Anyway, that’s all I have for now. It’ll be a while before all the ramifications of this announcement sink in. There are a lot of things that could go wrong, but I can also see a lot of hope for the future. If Bigelow’s plan works, it will have far greater effects on our status as a space-faring civilization than the Vision for Space Exploration will ever have.

Bravo, Mr Bigelow.

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Jonathan Goff

Jonathan Goff

President/CEO at Altius Space Machines
Jonathan Goff is a space technologist, inventor, and serial space entrepreneur who created the Selenian Boondocks blog. Jon was a co-founder of Masten Space Systems, and is the founder and CEO of Altius Space Machines, a space robotics startup in Broomfield, CO. His family includes his wife, Tiffany, and five boys: Jarom (deceased), Jonathan, James, Peter, and Andrew. Jon has a BS in Manufacturing Engineering (1999) and an MS in Mechanical Engineering (2007) from Brigham Young University, and served an LDS proselytizing mission in Olongapo, Philippines from 2000-2002.
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6 Responses to Sundancer

  1. kert says:

    I think that Bigelow’s goal of taking the number of space-visiting nations from the current 11 to 60 over the next few years is a really good goal.
    But then there are those four letters: ITAR

  2. Jon Goff says:

    ITAR isn’t some mystical unconquerable beast. Sure, there are restrictions that can be annoying. Sure, you have to have a few good lawyers when dealing with foreigners. But when you’re talking about a market as big as Bigelow is talking about, having a good staff of ITAR lawyers is not that big of an issue. I’m sure that Bigelow’s already put a lot of thought into that angle. They’ve been dealing with ITAR for some time now.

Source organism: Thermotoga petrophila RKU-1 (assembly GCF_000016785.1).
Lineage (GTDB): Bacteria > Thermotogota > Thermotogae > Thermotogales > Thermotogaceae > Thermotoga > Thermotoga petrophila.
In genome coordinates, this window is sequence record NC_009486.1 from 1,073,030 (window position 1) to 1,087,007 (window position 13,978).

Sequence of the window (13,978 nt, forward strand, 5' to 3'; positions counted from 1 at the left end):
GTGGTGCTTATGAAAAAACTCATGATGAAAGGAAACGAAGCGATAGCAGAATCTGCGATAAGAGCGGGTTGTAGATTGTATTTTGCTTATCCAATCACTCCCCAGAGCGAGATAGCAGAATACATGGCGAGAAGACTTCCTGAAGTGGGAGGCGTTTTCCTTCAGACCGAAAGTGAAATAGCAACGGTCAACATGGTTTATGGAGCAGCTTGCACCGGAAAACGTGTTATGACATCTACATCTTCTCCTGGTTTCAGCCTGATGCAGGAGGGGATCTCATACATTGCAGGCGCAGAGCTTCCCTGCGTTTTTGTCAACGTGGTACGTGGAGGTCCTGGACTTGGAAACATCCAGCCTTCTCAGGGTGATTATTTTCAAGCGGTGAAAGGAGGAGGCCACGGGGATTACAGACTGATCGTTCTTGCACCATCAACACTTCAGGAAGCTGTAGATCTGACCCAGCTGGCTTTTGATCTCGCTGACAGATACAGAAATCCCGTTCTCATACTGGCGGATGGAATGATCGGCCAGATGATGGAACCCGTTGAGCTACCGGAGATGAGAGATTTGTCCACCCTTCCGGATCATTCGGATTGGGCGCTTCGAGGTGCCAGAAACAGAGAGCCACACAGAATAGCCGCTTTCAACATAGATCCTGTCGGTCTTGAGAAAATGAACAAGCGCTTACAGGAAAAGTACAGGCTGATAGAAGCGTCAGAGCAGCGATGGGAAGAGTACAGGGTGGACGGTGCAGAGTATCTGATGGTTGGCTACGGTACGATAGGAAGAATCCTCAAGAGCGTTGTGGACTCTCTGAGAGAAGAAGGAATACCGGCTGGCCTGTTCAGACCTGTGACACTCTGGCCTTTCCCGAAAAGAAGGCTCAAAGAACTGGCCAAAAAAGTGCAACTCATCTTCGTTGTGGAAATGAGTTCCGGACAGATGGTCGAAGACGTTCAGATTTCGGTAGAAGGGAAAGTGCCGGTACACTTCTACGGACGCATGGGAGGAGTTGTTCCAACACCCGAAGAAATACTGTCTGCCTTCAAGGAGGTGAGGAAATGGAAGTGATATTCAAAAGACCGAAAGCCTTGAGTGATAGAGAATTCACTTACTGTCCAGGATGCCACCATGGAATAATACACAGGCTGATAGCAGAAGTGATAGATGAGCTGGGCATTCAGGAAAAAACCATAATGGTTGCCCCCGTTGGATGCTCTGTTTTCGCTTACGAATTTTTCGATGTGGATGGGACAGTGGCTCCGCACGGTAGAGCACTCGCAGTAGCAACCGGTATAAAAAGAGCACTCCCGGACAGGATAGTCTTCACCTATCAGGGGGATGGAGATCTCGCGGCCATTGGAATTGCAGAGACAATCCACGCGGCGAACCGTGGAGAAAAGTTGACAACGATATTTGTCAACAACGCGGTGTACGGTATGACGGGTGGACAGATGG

Now, messing with ITAR issues when you’re a small, 5-man company without a high-powered legal team on retainer…that’s suicidal. But for Bigelow, ITAR is likely just another bureaucracy they have to deal with. An annoyance, not a showstopper.


  3. larry says:

    ITAR – will be irrelevant within 5-10 years!

    It’s a funny thing about the law of physics – those cold equations work for anyone.

    Just watching the level of progress other countries are achieving. If Bigelow can’t deal with them – how long before they can duplicate technology?

    ITAR is either going to evolve or die.

    Hit the thrusters…


  4. Bill White says:


    Add an EML-1 node and a re-useable single stage LSAM (isn’t that the whole point of your upcoming event in Las Cruces) and you can step onto the moon rather inexpensively, right? Even a Soyuz can travel to an EML-1 node where the passengers can change trains to the r-LSAM.

    Add lunar LOX and you have sustained lunar access and a HUGE market for NewSpace to ship LH2 or methane to EML-1. Would “no NASA” be a feature or a bug?

    Portugal or Argentina [may] or [may not] be too keen on paying $50 million for an astronaut in LEO yet might they pay $1 billion to place their flag on the Moon with the President that nation getting huge photo ops from the phone call?

  5. Big D says:

    How much of an issue will ITAR be, though? Foreign involvement will be limited to passengers on the ship whodon’t get to really see ortouch anything other than the inside of the station. It’s not like Bigelow has to hand all these new astronauts the blueprints to the rocket… just making sure that the station itself contains no unsecured data that could be useful to a robber should be enough.

    One nation that nobody has mentioned for some reason: Japan. Japan has been wanting a space capability for a long time, but their launchers have lagged and they haven’t put any serious effort into manned ships. This would be a dirt cheap way for them to show off/raise morale back home; and Japanese industry can probably find a few things to do up there worth the ticket.

    That, of course, could set of an East Asian astronaut race, but I’m not pinning my hopes on that happening.

    A thought… LM will have a hard time competing with SpaceX on price (unless they sell at a loss to try and crowd them out, and Bigelow’s unlikely to give them that kind of future power over him), while SpaceX will for a few years have a hard time providing 16 F9 launches a year, so there’s probably ample room for both initially, especially if it kickstarts demand.

    It’s a few years too early to declare victory, but we can at least declare hope.

  6. Stellvia says:

    Even if JAXA isn’t willing/able to take part for political reasons or whatever, I could foresee Japanese or Korean megacorps starting their own space programs if the price is right. Samsung, or Mitsubishi Heavy Industries, having an orbital manufacturing division?

    Singapore is actively interested in space, for one:

    Random thought: how much would it take to put a Sundancer module in a lunar cycler orbit?